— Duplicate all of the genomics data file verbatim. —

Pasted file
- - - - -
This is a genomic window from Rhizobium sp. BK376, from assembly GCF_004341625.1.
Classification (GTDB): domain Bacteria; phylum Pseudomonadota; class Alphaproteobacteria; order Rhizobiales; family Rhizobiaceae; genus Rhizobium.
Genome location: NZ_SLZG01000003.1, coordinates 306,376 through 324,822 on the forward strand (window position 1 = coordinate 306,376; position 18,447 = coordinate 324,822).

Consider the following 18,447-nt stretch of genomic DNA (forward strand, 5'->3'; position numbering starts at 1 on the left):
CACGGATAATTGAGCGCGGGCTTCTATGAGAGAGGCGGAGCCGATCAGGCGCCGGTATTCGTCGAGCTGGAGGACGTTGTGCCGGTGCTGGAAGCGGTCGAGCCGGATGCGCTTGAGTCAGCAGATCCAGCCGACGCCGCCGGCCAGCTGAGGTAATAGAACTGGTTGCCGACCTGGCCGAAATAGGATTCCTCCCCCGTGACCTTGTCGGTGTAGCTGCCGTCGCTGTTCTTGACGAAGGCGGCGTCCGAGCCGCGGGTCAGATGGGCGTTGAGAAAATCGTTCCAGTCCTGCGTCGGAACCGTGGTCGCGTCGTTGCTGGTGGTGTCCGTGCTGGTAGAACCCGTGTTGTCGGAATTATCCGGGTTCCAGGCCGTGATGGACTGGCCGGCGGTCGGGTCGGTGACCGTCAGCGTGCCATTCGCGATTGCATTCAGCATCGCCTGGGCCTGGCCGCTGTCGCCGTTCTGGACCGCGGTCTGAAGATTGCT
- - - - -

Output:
This is a genomic window from Rhizobium sp. BK376, from assembly GCF_004341625.1.
Classification (GTDB): domain Bacteria; phylum Pseudomonadota; class Alphaproteobacteria; order Rhizobiales; family Rhizobiaceae; genus Rhizobium.
Genome location: NZ_SLZG01000003.1, coordinates 306,376 through 324,822 on the forward strand (window position 1 = coordinate 306,376; position 18,447 = coordinate 324,822).

Consider the following 18,447-nt stretch of genomic DNA (forward strand, 5'->3'; position numbering starts at 1 on the left):
CACGGATAATTGAGCGCGGGCTTCTATGAGAGAGGCGGAGCCGATCAGGCGCCGGTATTCGTCGAGCTGGAGGACGTTGTGCCGGTGCTGGAAGCGGTCGAGCCGGATGCGCTTGAGTCAGCAGATCCAGCCGACGCCGCCGGCCAGCTGAGGTAATAGAACTGGTTGCCGACCTGGCCGAAATAGGATTCCTCCCCCGTGACCTTGTCGGTGTAGCTGCCGTCGCTGTTCTTGACGAAGGCGGCGTCCGAGCCGCGGGTCAGATGGGCGTTGAGAAAATCGTTCCAGTCCTGCGTCGGAACCGTGGTCGCGTCGTTGCTGGTGGTGTCCGTGCTGGTAGAACCCGTGTTGTCGGAATTATCCGGGTTCCAGGCCGTGATGGACTGGCCGGCGGTCGGGTCGGTGACCGTCAGCGTGCCATTCGCGATTGCATTCAGCATCGCCTGGGCCTGGCCGCTGTCGCCGTTCTGGACCGCGGTCTGAAGATTGCT